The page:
Oh G-d, A Borderline: Clinical Diagnostics As Fundamental Attribution Error Page: 16
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The previously discussed studies illuminated the power of the situation, or context that
surrounded the surprising observed behaviors. The FAE is also committed in contexts with less
salient features than authority figures and group influence. Tal-Or and Papirman (2007) found
that the FAE affects people's perceptions of the actors who play fictional characters; people were
most likely to assume that the characters played by actors were expressions of the actor's
personality, even when presented with the actor playing multiple characters. In the case of
multiple characters, people attributed character-traits of the last performance seen to the actor.
The context within which the Tal-Or and Papirman (2007) study occurred was the only context
the participants had to judge the person by. Despite knowing that the person was portraying
someone else, participants used their limited exposure to the person to explain the person's
personality traits, rather than recognizing the situation. The element of explanation is an
important related aspect to understanding why people so commonly commit the FAE.
Human beings are reinforced for making sense of the world around them. Just as the
verbal community asks the individual "why" he behaves in a particular way, so too, the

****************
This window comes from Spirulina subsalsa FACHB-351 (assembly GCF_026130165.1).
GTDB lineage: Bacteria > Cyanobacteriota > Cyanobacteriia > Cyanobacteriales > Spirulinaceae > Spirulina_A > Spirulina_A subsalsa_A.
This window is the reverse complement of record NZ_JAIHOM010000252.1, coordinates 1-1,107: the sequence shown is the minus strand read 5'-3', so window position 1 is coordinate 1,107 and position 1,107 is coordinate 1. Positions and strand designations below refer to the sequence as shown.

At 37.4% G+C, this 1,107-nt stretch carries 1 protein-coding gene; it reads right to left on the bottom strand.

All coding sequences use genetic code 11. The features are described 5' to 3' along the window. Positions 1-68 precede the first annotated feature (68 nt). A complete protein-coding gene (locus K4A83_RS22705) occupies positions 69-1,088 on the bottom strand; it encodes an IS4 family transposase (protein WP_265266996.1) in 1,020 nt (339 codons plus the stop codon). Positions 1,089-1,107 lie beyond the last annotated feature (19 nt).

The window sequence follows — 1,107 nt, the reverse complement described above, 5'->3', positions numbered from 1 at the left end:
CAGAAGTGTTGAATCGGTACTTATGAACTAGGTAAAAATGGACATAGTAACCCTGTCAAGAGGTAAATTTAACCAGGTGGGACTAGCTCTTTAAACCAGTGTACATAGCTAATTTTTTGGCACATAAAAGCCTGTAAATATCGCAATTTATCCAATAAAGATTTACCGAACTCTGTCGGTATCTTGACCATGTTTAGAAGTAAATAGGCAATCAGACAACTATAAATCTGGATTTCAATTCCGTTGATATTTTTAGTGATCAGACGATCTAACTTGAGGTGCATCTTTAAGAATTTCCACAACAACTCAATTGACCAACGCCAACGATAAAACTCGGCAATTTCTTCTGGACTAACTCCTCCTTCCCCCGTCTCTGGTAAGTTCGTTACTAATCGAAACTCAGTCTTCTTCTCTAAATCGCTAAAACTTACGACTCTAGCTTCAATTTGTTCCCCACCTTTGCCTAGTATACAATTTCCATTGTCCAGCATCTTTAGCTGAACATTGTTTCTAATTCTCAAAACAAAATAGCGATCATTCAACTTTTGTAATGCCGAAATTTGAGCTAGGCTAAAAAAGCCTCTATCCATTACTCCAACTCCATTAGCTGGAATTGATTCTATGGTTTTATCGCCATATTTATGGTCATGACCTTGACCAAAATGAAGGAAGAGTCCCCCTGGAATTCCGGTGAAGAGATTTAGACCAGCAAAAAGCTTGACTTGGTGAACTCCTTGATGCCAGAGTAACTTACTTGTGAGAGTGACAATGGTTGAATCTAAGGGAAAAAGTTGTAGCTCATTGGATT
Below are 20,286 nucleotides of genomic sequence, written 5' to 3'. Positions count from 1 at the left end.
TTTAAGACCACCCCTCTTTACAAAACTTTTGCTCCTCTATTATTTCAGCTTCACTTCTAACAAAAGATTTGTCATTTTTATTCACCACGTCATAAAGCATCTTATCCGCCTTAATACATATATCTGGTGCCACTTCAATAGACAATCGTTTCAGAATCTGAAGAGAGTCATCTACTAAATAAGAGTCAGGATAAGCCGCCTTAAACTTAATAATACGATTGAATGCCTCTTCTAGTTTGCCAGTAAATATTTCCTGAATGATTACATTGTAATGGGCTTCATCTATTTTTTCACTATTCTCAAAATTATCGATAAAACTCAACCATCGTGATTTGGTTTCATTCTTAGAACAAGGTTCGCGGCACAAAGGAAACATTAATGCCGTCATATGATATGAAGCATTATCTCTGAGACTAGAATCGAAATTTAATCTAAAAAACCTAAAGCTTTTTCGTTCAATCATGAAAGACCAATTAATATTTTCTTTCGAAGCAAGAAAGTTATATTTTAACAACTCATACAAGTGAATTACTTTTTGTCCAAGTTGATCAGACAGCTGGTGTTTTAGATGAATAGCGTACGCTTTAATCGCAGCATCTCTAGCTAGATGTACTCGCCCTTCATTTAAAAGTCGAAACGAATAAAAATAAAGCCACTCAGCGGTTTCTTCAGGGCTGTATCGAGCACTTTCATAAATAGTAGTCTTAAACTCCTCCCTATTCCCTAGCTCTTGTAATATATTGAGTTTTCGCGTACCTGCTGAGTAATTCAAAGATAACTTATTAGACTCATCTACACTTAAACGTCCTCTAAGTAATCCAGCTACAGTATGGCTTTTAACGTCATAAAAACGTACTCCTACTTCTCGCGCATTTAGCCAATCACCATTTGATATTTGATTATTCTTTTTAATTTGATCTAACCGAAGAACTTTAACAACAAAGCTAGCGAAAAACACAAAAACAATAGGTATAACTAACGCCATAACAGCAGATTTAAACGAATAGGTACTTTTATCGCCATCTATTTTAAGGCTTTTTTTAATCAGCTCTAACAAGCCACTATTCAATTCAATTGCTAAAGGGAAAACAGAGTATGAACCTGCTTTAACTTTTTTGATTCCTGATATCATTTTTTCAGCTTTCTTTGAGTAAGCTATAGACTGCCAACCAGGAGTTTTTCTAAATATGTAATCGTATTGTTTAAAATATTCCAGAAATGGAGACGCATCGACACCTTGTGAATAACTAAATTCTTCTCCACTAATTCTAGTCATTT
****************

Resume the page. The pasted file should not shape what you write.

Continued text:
individual asks the same questions of other persons' behaviors. When it comes to their own
behavior, they have an entire lifetime of experience within which to contextualize the power the
situation has on their own behavior. There are instances when the answer to "Why did you do
that?" is related to specific contingencies in the environment. The child asked, "Why did you not
bring back the change from your lunch money?" who responds, "Because the bully took it," is
reinforced for verbal behavior pointing to the role of the situation with understanding by the
parent. In contrast, such as when research participants watch short video clips or we see other
people behave, we often have little environmental data with which to contextualize why they
behave the way they do (Storms, 1973). This tendency is known as the actor-observer bias. The
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Schmalz, Jonathan. Oh G-d, A Borderline: Clinical Diagnostics As Fundamental Attribution Error, thesis, December 2011; Denton, Texas. (digital.library.unt.edu/ark:/67531/metadc103389/m1/22/: accessed March 27, 2017), University of North Texas Libraries, Digital Library, digital.library.unt.edu; .